Critical to the decision of the bishops at the Second Vatican Council to endorse religious freedom in 1965 was their ability to detach religious freedom from the secularism of the Enlightenment and to recognize that the principle could be defended on the basis of the Catholic tradition. To mount this defense, they retrieved and nurtured “seeds of freedom”—concepts and practices that express religious freedom in a significant way but that come up short of a fully developed and widely accepted human right of religious freedom. They looked back to early Church Fathers like Lactantius and Tertullian, for instance, who articulated the virtual equivalent of the modern human right of religious freedom while living under the sword of the Roman Empire. They built upon the Church’s consistent historical position that the act of faith must be free and that no-one may be coerced into converting to the faith. They also learned from the historical lesson of the United States, where the Church flourished and grew under a constitution that did not establish the Church and provided religious freedom for everyone. Skeptics at the Council argued that religious freedom would bring moral license and indifference to the Church’s teachings, but proponents responded that these problems were separate from the issue of religious coercion and would not be fueled by the endorsement of freedom—and they carried the day.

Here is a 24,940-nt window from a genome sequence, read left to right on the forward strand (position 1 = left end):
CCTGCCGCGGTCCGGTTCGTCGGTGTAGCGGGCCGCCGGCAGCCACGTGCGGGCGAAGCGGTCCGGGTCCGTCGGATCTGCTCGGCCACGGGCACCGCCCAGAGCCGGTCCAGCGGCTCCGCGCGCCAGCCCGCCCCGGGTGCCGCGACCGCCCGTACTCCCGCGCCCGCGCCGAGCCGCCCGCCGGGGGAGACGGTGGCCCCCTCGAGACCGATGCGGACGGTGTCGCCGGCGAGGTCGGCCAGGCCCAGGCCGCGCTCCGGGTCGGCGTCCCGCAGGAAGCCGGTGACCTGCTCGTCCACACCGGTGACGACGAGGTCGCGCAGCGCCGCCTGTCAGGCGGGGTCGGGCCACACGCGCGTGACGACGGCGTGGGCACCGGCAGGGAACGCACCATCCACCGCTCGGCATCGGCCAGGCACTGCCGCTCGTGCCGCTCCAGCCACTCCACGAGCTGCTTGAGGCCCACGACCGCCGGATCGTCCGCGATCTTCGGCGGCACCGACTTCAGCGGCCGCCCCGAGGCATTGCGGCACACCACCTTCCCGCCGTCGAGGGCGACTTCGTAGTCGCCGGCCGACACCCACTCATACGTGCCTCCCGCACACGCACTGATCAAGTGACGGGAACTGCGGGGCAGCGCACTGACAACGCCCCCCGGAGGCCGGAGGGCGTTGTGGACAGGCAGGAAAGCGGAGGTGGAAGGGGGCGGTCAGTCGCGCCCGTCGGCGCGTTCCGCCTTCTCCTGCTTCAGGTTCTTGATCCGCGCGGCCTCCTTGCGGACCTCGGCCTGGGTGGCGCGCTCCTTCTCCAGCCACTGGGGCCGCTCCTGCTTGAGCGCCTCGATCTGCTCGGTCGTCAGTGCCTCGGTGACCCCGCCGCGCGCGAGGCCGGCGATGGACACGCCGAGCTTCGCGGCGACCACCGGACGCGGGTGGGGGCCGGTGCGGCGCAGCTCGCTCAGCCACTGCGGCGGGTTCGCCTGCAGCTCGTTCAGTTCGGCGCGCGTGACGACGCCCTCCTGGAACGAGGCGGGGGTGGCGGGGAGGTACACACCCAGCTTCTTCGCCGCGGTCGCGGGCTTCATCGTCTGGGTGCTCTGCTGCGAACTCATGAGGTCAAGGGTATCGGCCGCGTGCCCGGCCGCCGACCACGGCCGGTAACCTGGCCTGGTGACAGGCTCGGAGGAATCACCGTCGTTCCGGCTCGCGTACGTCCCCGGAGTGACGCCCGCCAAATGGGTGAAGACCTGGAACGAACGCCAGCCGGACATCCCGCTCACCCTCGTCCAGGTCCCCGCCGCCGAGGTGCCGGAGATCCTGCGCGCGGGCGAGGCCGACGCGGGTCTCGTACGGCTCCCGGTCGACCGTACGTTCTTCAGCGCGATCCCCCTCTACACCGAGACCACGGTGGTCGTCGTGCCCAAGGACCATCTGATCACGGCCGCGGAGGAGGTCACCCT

Muslims would be far more likely to accept religious freedom if they, like the Catholic Church, can be convinced that the principle is rooted in their own tradition and is not an import from the secular West. They might look to seven seeds of freedom in their own tradition. Each seed contains religious freedom in some respect but falls well short of its full flowering. Islamoskeptics will stress what each is lacking; those who are more hopeful will stress each one’s potential.
“There is no compulsion in religion.” Nowhere in the text of any religion can one find a more plain and direct statement that religion cannot be forced than this verse in the Quran, Surah 2:256—one that Muslims throughout the tradition have appealed to in favor of religious freedom. Along with other verses in the Quran that testify to the free character of faith, it is a seed of freedom. The tradition’s opponents of religious freedom have appealed to still other verses in the Quran that call for violence against the unbeliever, which they believe to override Surah 2:256. Against them, “religious freedom” advocates retort that these darker verses are directed against sedition and external military aggression, not simply members of other faiths.